The use of this resource extends and expands the children’s experience with coding in an historical and real world context.
General capabilities: Literacy, ICT, Numeracy, Critical & Creative thinking, Personal & Social capability
Links to other learning areas: History, Maths, Art
To make a decoder, you will need:
A paper fastener
A fine tip marker
Step 1: Cut out three circles per decoder out of cardboard. You will need one that is 8cm in diameter, one that is 6cm in diameter, and one that is 4cm in diameter. Note: The size of the circles is very important! If you change the size of the decoder, you will have to change the measurements for marking off the letter sections.
Detail is important in this step
Step 2: Colour your circles with coloured pencils, if desired.
Step 3: On the largest circle, make small pencil marks on the outside edge. You should end up with 27 sections. Detail is important in this step!
Step 4: Poke a hole through the center of the largest circle and the middle circle. Attach them with the paper fastener. The best way to find the middle of the circle is to use the compass. Then, use the ruler to draw a straight line from the paper fastener to each edge mark. Again, detail is important. You really want each of the sections to be equal in size, or your decoder will be difficult to use.
Step 5: Write the alphabet on the outside circle and put a ? in the 27th section. For the middle circle, you can either write the alphabet in order or mix it up. Then add the smallest circle to the decoder.
To write a message:
First, set the code. There are several ways to set the code.
Set the decoder where the “A” on the outside circle matches the first letter of the day of the week.
Use a “code word” with each message and set the decoder where “A” on the red circle matches the first letter of the code word.
Or, come up with your own system!
To write a message, find the letter you want on the outside (red) circle and write down the corresponding letter on the middle (blue) circle.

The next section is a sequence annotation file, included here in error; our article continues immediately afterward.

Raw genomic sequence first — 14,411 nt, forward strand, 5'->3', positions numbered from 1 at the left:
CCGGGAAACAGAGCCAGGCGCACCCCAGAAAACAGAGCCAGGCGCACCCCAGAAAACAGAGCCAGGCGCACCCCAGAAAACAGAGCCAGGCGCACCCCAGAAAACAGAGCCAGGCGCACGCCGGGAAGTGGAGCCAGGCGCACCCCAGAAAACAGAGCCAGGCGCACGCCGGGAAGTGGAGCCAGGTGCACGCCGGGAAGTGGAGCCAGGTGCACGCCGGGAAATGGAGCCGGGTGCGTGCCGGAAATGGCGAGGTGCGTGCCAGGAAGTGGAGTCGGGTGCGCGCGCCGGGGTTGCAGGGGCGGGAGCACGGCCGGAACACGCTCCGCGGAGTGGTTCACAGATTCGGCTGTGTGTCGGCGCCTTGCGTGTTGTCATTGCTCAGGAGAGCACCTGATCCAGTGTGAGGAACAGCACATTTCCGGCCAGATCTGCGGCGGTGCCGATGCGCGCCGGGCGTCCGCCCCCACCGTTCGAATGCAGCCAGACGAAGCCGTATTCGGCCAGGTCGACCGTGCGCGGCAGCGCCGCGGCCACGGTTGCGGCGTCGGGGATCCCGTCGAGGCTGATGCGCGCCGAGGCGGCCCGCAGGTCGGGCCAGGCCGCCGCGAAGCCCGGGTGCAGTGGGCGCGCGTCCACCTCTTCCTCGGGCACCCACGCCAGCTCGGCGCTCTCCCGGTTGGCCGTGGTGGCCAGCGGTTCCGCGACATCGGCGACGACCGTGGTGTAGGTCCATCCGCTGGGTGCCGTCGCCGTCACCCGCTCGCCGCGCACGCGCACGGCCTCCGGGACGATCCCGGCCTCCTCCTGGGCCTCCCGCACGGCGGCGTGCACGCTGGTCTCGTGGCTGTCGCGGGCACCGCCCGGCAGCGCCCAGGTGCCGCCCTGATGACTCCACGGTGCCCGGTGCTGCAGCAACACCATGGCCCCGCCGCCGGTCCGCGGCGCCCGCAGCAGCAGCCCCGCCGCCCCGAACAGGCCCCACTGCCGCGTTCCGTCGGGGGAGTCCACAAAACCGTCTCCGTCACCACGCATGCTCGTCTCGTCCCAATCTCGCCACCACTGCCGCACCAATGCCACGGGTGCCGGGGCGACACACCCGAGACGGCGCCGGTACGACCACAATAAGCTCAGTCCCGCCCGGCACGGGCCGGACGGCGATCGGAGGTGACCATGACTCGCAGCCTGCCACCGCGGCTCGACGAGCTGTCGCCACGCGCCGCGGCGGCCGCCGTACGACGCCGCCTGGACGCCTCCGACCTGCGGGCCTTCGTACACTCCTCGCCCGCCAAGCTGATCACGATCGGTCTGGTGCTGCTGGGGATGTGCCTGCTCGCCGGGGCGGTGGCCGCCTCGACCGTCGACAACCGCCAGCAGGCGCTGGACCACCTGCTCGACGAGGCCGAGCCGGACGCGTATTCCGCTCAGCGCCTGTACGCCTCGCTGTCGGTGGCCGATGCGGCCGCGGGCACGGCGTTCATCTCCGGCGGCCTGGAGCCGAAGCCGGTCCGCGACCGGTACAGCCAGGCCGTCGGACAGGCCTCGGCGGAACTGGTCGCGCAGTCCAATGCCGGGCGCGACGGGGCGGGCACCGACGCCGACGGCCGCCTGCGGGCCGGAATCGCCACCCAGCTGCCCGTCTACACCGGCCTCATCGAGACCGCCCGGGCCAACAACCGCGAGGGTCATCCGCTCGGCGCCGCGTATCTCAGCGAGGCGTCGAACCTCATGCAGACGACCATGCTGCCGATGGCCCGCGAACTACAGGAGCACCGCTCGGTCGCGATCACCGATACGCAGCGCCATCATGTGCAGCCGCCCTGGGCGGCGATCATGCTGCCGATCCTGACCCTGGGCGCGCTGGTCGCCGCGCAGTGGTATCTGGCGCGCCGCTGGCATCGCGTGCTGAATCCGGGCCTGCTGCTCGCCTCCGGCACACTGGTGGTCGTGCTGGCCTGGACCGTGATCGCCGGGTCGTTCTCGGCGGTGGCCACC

To read a message, find the letter on the middle (blue) circle, and write down the corresponding letter from the outside (red) circle.
Strands:Digital Technologies: knowledge and understanding
Digital Technologies: Process and Production skills
Sub strands:Investigate and Define
Representation and Production skills
What is it?
Codingame is the latest way to improve your programming skills while having fun. Codingame is a program that successfully turns learning and practicing coding into a game. It is a fun way to learn about complex topics that motivates students to learn quickly. Through this program students are able to solve challenging problems, learn new concepts and become inspired to learn more about programming and coding. This is a continual education tool and although it isn’t the perfect tool for beginners it is great at advancing students knowledge and skills.
How is it used?
Codingame is used and can be found though the link to the resource. The program has different options of how to play the ‘game’. Students are able to participate in fun challenges while learning pure code. These coding games are turn based, and the game is scored. The score is generated based on the code and how it meets the game specifications.
Are you game enough to make Oobleck with your students?